Source: C’est moi qui l’ai fait
55g liquid caramel*
150g orange juice (juice of 2 oranges)
2 tsp cornflour
2 tbsp Grand Marnier
- Cook your pancakes and keep them warm in a plate sitting on a pan of simmering water (use a piece of foil folded on itself like a cigar to place on the edge of the pan, under the plate to let the steam out) and covered with foil.
- *If you don’t have liquid caramel, make it yourself: put 500g white sugar, 125ml of water and 1 tbsp of white wine vinegar in a saucepan stir and put on high heat. Leave to brown without stirring, just tilt the saucepan around to heat evenly. Meanwhile, boil 250ml of water in the microwave or on the stove.
- When the caramel is smoking and amber colour, add the boiling water little by little very carefully as there will be projections. Continue cooking for 1 minute. Leave to cool and transfer into a glass bottle. This caramel will stay liquid even cool, so you can keep it for a long time in your cupboard.
- To make the orange sauce:
- Thermomix version: place the liquid caramel, the orange juice and the cornflour in the bowl. Place the butterfly whisk in the bowl. Cook 2 min 30/90C/speed 3.
- Cook a further 30 sec/60C/speed 2 while adding the butter through the hole.
- Add the Grand Marnier and stir 10 sec/speed 2.
- Tip out into a bowl and let it cool down to thicken a bit.
- Non Thermomix version: in a fry pan, whisk the orange juice, caramel and cornflour. Turn on the heat to medium high and whisk until it starts boiling.
- Then, turn down the heat and add the knobs of butter while continuing whisking.
- Take out of the heat and add the Grand-Marnier.
- Serve the hot pancakes with the sauce poured over or you can place all the pancakes in a fry pan and toss them in the sauce while reheating gently before serving.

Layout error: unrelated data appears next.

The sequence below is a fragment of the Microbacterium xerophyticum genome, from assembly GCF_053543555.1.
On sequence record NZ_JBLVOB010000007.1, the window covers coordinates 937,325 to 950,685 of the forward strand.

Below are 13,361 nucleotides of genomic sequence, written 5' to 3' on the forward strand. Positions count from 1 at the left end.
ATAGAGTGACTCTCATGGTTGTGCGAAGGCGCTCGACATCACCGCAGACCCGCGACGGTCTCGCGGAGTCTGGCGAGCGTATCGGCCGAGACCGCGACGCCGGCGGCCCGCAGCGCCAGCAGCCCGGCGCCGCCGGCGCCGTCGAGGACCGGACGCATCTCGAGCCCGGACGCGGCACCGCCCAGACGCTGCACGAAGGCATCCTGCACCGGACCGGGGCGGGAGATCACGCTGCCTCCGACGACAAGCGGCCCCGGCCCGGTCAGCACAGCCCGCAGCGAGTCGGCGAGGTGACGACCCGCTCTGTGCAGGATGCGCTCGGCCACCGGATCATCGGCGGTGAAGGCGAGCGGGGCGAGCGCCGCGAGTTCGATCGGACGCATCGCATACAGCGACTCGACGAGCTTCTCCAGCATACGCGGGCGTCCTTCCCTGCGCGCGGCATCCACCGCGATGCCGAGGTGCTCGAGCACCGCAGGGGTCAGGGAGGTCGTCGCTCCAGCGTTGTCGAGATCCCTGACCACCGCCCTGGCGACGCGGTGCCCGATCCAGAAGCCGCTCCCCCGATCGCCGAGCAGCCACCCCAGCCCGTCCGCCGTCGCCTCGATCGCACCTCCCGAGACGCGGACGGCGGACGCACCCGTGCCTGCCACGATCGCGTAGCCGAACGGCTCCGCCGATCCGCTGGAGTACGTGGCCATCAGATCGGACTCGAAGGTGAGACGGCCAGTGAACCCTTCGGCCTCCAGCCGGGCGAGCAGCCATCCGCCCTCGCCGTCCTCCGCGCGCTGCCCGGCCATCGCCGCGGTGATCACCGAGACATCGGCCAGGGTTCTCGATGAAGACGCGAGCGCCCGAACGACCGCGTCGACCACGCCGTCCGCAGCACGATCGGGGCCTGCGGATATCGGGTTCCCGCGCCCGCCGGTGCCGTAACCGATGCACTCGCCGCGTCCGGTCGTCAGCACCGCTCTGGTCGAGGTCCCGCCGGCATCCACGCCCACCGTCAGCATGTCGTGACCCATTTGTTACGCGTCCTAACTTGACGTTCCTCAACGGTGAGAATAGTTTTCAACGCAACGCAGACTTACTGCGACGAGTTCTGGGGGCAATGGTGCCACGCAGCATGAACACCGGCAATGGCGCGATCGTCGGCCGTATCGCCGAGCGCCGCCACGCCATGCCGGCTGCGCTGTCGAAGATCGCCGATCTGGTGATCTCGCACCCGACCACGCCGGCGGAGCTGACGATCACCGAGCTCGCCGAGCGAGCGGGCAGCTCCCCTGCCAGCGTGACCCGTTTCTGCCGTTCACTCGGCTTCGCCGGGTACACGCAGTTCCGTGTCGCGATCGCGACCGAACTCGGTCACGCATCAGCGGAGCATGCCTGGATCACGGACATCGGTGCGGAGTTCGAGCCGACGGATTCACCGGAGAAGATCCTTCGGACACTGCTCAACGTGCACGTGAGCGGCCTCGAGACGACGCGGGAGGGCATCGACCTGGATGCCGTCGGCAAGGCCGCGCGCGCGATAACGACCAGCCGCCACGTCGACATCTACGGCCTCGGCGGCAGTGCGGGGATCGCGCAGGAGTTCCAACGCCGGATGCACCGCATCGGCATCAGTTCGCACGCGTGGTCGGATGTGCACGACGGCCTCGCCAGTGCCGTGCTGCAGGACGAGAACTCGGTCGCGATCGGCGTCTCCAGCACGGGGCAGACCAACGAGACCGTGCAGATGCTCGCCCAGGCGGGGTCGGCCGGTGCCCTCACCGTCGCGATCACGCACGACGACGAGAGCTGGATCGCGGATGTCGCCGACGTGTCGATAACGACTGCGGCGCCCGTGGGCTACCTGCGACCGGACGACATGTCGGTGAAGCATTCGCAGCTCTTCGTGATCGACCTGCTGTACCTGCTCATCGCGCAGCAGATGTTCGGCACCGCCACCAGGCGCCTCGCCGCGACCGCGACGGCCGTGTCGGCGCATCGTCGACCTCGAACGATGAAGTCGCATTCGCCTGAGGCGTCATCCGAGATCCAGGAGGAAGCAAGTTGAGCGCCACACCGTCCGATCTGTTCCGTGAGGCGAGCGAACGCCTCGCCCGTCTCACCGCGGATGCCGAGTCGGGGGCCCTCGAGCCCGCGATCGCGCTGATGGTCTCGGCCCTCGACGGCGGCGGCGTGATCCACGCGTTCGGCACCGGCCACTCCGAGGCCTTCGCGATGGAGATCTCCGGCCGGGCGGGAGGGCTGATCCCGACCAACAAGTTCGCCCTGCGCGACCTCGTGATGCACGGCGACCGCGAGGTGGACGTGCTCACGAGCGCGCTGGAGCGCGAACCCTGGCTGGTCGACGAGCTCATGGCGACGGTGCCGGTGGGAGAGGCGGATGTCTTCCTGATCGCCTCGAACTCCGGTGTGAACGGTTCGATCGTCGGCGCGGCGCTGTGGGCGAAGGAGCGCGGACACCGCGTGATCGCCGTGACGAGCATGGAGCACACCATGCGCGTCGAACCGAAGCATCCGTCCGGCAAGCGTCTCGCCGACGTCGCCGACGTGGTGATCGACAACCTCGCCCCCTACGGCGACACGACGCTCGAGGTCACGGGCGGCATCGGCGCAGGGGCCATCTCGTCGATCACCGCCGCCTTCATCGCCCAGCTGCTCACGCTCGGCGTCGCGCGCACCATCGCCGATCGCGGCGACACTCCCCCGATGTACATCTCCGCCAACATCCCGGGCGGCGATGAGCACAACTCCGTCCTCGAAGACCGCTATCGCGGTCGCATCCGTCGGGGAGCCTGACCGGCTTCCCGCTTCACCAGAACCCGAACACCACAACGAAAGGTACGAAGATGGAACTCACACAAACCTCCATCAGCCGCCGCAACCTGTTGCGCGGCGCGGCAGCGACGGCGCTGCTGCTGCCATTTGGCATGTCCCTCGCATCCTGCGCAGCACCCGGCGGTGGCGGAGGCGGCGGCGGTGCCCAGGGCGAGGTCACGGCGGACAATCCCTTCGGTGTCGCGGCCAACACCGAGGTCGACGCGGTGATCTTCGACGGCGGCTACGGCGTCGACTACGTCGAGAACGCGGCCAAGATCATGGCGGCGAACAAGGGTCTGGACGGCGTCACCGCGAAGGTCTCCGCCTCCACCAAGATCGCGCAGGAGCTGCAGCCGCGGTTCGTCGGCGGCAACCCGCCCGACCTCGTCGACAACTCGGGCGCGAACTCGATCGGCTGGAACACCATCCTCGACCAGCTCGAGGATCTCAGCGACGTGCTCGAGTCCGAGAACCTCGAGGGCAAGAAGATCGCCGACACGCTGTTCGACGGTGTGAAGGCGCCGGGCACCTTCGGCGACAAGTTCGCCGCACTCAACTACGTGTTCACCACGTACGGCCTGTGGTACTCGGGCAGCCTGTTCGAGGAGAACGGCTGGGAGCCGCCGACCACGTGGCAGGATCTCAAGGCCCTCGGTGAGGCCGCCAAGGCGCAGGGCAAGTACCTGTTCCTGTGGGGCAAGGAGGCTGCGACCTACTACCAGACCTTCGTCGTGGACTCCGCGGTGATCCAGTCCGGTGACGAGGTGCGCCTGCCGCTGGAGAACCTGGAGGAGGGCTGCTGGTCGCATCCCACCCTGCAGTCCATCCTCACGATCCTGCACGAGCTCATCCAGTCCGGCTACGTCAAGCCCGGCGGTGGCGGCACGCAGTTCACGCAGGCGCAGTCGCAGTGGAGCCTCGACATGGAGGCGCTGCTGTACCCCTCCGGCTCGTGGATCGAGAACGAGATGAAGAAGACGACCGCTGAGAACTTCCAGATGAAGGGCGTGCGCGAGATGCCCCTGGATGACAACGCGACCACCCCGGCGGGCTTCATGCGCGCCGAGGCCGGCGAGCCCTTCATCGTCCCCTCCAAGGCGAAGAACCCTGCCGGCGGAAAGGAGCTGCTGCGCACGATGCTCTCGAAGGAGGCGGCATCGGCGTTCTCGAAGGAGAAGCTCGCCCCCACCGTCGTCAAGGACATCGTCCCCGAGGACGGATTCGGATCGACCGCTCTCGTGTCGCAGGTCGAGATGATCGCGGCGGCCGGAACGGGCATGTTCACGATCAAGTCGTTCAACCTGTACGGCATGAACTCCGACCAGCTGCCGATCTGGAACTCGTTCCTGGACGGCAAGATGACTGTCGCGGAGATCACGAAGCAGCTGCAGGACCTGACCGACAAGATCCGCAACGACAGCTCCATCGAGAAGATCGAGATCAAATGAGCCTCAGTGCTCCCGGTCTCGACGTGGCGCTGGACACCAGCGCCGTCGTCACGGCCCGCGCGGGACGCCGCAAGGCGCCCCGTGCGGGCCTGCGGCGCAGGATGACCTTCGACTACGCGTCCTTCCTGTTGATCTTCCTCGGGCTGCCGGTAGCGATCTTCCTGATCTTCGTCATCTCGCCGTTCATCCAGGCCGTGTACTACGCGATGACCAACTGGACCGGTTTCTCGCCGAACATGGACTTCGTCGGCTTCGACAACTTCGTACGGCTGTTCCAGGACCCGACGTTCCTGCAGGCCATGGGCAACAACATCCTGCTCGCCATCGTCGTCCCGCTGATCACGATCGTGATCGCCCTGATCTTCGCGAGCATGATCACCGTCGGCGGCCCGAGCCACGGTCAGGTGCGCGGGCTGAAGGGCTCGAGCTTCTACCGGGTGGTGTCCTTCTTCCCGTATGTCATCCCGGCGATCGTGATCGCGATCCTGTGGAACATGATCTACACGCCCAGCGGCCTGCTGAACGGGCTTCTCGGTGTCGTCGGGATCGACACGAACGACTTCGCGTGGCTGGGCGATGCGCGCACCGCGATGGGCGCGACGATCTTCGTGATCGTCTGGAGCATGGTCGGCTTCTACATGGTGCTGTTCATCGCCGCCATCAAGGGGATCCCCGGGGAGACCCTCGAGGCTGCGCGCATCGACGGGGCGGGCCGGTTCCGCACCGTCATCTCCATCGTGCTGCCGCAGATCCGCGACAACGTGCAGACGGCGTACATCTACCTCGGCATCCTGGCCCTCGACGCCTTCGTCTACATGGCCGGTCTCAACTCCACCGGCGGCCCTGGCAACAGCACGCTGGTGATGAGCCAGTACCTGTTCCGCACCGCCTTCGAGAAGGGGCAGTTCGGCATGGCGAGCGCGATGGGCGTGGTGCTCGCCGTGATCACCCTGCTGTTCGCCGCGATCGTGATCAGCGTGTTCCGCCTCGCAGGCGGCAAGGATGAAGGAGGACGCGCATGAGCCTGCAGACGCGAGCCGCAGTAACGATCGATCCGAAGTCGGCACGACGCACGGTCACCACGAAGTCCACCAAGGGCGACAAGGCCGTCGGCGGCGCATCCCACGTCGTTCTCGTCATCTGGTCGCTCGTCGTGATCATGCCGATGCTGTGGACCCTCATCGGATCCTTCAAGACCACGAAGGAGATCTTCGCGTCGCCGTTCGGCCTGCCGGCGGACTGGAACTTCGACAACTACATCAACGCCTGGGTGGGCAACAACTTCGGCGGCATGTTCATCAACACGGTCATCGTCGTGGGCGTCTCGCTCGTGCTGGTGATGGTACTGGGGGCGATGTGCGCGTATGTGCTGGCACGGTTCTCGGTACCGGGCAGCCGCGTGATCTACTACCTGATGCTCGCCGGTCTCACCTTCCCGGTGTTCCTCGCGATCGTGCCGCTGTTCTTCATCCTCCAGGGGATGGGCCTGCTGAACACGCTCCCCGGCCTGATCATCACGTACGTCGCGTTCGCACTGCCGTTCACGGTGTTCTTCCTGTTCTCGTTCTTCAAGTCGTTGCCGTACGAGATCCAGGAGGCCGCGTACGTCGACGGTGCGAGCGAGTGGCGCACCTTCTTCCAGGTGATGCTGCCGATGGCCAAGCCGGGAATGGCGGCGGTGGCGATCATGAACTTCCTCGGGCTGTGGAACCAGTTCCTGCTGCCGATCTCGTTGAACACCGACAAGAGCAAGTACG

- If you want to flambé the pancakes, heat 4 tbsp of Grand Marnier (omit it in the sauce then) in a separate saucepan. When it’s very hot, light a match and place over the alcohol. As soon as it ignites, pour over the pancakes and swirl the fry pan.
- To serve, dust with icing sugar and add a scoop of vanilla ice cream if you wish.
Almost Halloween and the orange colour is almost everywhere, including in our plates lately. The pumpkin season is not so long so let’s make the most of it. It’s a good source of beta carotene (vitamin A), which is great for the skin and hair, so what can be healthier than this fabulously orange soup? Also a great way to use some of my basil herb oil…
Source: Woman & Home magazine, Autumn 2012
20g Olive oil
1 onion, peeled and cut in quarters
300g pumpkin, peeled and cut in chunks
100g sweet potatoes, peeled and cut in chunks
zest and juice of 1 orange
1 garlic clove
1 tsp ground coriander
400g vegetable stock
A few sprig of coriander, drops of cream and basil oil to garnish
- Put the oil, onion and garlic in the TM bowl and chop 3 sec/speed 5.
- Sauté 3min/100C/speed 1.
- Add the sweet potatoes and pumpkin and chop 3 sec/speed 5.
- Add the stock, orange juice and zest and ground coriander and cook for 17 min/100C/speed 1.
- Blitz for 1 min/speed 10. Add more water if it’s too thick until you reach the right consistency.
- Garnish with the cream, coriander leaves, basil oil if using and correct seasoning.
Spring is finally there and it’s great to see the sun and flowers again. Like the Beatles song Here comes the sun says, “it feels like years since it’s been here”! I have a very fitting dessert for a lovely spring weather: an Orange Charlotte. For this, I used the Biscuits of Reims that I made before (and that turned orange through an unfortunate use of colouring) so they actually suit perfectly an orange dessert.